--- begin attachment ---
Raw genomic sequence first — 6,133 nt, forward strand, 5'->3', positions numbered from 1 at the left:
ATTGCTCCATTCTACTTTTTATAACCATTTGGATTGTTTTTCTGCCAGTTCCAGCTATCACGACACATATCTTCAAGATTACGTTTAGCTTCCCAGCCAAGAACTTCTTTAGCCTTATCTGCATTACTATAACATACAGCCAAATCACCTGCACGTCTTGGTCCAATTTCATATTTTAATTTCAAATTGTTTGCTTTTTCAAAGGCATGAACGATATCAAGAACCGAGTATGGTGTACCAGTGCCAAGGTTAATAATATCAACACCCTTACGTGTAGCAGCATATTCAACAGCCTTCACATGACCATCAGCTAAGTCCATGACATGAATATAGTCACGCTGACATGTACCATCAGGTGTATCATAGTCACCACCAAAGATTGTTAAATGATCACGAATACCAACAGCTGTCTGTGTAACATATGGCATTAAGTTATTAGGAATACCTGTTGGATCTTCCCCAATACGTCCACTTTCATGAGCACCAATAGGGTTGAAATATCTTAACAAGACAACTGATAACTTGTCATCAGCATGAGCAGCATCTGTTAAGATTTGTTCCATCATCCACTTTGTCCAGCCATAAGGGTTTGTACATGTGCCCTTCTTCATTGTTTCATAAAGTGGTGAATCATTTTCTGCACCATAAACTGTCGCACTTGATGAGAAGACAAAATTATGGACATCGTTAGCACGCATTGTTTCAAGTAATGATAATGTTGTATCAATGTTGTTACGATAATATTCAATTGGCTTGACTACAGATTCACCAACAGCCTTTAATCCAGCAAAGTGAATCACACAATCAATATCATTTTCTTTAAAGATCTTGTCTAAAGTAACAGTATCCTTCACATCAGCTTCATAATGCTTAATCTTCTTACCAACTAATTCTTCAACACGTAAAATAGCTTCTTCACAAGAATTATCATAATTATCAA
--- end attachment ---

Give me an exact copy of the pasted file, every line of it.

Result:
Raw genomic sequence first — 6,133 nt, forward strand, 5'->3', positions numbered from 1 at the left:
ATTGCTCCATTCTACTTTTTATAACCATTTGGATTGTTTTTCTGCCAGTTCCAGCTATCACGACACATATCTTCAAGATTACGTTTAGCTTCCCAGCCAAGAACTTCTTTAGCCTTATCTGCATTACTATAACATACAGCCAAATCACCTGCACGTCTTGGTCCAATTTCATATTTTAATTTCAAATTGTTTGCTTTTTCAAAGGCATGAACGATATCAAGAACCGAGTATGGTGTACCAGTGCCAAGGTTAATAATATCAACACCCTTACGTGTAGCAGCATATTCAACAGCCTTCACATGACCATCAGCTAAGTCCATGACATGAATATAGTCACGCTGACATGTACCATCAGGTGTATCATAGTCACCACCAAAGATTGTTAAATGATCACGAATACCAACAGCTGTCTGTGTAACATATGGCATTAAGTTATTAGGAATACCTGTTGGATCTTCCCCAATACGTCCACTTTCATGAGCACCAATAGGGTTGAAATATCTTAACAAGACAACTGATAACTTGTCATCAGCATGAGCAGCATCTGTTAAGATTTGTTCCATCATCCACTTTGTCCAGCCATAAGGGTTTGTACATGTGCCCTTCTTCATTGTTTCATAAAGTGGTGAATCATTTTCTGCACCATAAACTGTCGCACTTGATGAGAAGACAAAATTATGGACATCGTTAGCACGCATTGTTTCAAGTAATGATAATGTTGTATCAATGTTGTTACGATAATATTCAATTGGCTTGACTACAGATTCACCAACAGCCTTTAATCCAGCAAAGTGAATCACACAATCAATATCATTTTCTTTAAAGATCTTGTCTAAAGTAACAGTATCCTTCACATCAGCTTCATAATGCTTAATCTTCTTACCAACTAATTCTTCAACACGTAAAATAGCTTCTTCACAAGAATTATCATAATTATCAA